genomics - Genomics Chapter 10 Reconstructing the Genome...

Info icon This preview shows pages 1–10. Sign up to view the full content.

View Full Document Right Arrow Icon
Genomics Chapter 10 Reconstructing the Genome Chapter 11 Comparison of Individual Genomes
Image of page 1

Info iconThis preview has intentionally blurred sections. Sign up to view the full version.

View Full Document Right Arrow Icon
The genomes of living organisms vary enormously in size
Image of page 2
“Divide and conquer” strategy meets most challenges Chromosomes are broken into small overlapping pieces and cloned Ends of clones sequenced and reassembled into original chromosome strings Each piece is sequenced multiple times to reduce error rate 10-fold sequence coverage achieves a rate of error less than 1/10,000
Image of page 3

Info iconThis preview has intentionally blurred sections. Sign up to view the full version.

View Full Document Right Arrow Icon
Fig. 10.2
Image of page 4
Techniques for mapping and cloning Cloning Library of DNA fragments 500 – 1,000,000 bp Insert into one of a variety of vectors Hybridization Location of a particular DNA sequence within the library of fragments PCR amplification Direct amplification of a particular region of DNA ranging from 1 bp to > 20kb DNA sequencing Automated DNA sequencer using Sanger method determines sequences 600-800 bp at a time (NOTE: New improved sequencing techniques are available now.) Computational tools Programs for identifying matches between a particular sequence and a large population of previously sequenced fragments Programs for identifying overlaps of DNA fragments Programs for estimating error rates Programs for identifying genes in chromosomal sequences
Image of page 5

Info iconThis preview has intentionally blurred sections. Sign up to view the full version.

View Full Document Right Arrow Icon
Making a large scale linkage map Types of DNA polymorphisms used for large-scale mapping: Single nucleotide polymorphisms (SNPs) – 1/500 – 1/1000 bp across genome Simple sequence repeats (SSRs) – 1/20-1/40 kb across genome 2-5 nucleotides is repeated 4-50 or more times Most SNPs and SSRs have little or no effect on the organism Serve as DNA markers across the chromosomes Fig. 10.3
Image of page 6
Genome wide identification of genetic markers Initial genetic maps used SSRs which are highly polymorphic Identified by screening DNA libraries with SSR probes Amplified by PCR and length differences assayed SNPs – millions more recently identified by comparison of orthologous regions of cDNA clones from different individuals
Image of page 7

Info iconThis preview has intentionally blurred sections. Sign up to view the full version.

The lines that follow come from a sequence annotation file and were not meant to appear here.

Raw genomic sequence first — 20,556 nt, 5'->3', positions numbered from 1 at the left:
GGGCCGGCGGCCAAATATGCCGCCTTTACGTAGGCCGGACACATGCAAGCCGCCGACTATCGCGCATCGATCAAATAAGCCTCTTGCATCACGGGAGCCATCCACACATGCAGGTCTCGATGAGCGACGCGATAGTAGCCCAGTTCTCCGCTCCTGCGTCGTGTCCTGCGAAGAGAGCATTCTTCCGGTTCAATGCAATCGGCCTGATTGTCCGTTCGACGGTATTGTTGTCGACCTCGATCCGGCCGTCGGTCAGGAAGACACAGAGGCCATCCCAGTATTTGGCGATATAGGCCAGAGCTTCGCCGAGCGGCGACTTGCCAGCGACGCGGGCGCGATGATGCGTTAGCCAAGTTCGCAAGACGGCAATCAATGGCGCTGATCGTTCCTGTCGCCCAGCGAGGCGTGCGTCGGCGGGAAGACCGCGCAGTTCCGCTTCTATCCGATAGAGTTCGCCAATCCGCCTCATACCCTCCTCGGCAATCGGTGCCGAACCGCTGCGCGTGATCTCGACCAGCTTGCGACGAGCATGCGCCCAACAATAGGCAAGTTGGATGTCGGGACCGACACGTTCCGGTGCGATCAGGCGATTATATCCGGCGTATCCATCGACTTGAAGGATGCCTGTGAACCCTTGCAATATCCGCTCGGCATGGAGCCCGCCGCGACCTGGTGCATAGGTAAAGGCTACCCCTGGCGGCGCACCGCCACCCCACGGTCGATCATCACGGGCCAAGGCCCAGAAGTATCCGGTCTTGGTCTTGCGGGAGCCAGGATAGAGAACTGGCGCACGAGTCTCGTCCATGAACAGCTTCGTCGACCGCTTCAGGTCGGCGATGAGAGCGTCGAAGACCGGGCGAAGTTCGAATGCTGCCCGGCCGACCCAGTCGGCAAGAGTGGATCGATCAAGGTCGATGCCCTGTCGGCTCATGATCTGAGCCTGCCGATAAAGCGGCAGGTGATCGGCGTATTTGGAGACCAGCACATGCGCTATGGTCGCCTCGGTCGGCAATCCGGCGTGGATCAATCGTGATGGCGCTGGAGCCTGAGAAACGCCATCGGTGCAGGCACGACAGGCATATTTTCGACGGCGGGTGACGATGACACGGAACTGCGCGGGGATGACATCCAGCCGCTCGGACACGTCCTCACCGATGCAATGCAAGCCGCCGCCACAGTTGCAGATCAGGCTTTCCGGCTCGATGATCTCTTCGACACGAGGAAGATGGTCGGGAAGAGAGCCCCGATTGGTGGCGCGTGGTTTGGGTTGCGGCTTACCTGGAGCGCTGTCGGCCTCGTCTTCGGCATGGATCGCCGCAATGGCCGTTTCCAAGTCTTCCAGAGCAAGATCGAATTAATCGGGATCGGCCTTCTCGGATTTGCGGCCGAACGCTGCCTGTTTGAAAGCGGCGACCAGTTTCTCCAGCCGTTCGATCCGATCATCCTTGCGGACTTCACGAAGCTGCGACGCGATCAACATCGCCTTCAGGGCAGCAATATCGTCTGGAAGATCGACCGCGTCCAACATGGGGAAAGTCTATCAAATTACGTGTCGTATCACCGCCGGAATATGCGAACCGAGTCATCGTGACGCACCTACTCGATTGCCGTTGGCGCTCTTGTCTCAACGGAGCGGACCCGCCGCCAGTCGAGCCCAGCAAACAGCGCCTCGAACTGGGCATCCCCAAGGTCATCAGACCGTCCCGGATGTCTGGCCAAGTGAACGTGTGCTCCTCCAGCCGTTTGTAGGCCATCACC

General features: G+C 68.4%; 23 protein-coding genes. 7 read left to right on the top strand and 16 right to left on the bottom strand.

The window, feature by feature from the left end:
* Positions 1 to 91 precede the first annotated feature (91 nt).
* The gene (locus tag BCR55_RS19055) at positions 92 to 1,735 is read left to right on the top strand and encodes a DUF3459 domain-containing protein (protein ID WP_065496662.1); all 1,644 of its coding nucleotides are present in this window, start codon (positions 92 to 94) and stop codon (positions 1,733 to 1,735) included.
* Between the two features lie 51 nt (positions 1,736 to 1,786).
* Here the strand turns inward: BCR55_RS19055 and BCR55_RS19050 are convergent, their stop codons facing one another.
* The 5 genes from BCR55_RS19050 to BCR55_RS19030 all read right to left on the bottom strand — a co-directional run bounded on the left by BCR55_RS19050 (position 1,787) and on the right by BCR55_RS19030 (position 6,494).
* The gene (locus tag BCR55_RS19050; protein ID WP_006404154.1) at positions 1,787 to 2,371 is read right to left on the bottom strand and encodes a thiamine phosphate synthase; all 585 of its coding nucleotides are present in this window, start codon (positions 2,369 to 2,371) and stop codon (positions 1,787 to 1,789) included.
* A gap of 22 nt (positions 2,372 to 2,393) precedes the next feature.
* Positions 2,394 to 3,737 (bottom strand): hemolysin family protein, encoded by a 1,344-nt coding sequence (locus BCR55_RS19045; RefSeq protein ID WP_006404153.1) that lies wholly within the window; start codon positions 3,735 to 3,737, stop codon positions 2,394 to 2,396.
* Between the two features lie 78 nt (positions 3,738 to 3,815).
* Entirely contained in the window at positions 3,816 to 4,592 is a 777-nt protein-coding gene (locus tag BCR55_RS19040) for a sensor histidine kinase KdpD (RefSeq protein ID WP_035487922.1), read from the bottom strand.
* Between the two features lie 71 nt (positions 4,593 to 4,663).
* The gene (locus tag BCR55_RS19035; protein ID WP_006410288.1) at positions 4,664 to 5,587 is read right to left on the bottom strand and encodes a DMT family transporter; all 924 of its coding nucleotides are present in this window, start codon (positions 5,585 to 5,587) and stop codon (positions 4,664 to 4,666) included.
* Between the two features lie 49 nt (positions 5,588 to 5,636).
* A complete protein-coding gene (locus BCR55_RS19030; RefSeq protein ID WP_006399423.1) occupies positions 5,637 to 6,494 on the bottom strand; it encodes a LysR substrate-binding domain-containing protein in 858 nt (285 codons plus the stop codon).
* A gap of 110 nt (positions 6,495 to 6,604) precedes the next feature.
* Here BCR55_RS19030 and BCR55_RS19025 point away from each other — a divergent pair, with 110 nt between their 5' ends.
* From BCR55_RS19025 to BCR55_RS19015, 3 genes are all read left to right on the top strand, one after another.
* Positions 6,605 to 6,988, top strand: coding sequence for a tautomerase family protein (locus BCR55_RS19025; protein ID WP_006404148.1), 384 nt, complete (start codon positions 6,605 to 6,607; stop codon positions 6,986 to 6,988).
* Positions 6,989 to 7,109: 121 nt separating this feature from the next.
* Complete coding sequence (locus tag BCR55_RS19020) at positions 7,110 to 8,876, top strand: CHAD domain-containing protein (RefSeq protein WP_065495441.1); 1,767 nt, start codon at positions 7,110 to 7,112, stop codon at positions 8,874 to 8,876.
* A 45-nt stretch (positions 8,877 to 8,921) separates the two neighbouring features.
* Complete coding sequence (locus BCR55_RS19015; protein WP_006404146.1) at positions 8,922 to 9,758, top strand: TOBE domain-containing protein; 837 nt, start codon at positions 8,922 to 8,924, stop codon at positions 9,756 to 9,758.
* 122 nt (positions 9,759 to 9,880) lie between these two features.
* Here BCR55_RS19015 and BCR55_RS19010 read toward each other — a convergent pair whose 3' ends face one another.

View Full Document Right Arrow Icon
Homologous – genes with enough sequence similarity to be related somewhere in evolutionary history Orthologous – genes in two different species that arose from the same gene in the two species’ common ancestor Paralogous – arise by duplication within same species Orthologous genes are always homologous, but homologous genes are not always orthologous SOME VOCABULARY
Image of page 8
Physical maps Overlapping DNA fragments ordered and oriented that span each of the chromosomes Based on direct analysis of DNA rather than
Image of page 9

Info iconThis preview has intentionally blurred sections. Sign up to view the full version.

View Full Document Right Arrow Icon
Image of page 10
This is the end of the preview. Sign up to access the rest of the document.

{[ snackBarMessage ]}

What students are saying

  • Left Quote Icon

    As a current student on this bumpy collegiate pathway, I stumbled upon Course Hero, where I can find study resources for nearly all my courses, get online help from tutors 24/7, and even share my old projects, papers, and lecture notes with other students.

    Student Picture

    Kiran Temple University Fox School of Business ‘17, Course Hero Intern

  • Left Quote Icon

    I cannot even describe how much Course Hero helped me this summer. It’s truly become something I can always rely on and help me. In the end, I was not only able to survive summer classes, but I was able to thrive thanks to Course Hero.

    Student Picture

    Dana University of Pennsylvania ‘17, Course Hero Intern

  • Left Quote Icon

    The ability to access any university’s resources through Course Hero proved invaluable in my case. I was behind on Tulane coursework and actually used UCLA’s materials to help me move forward and get everything together on time.

    Student Picture

    Jill Tulane University ‘16, Course Hero Intern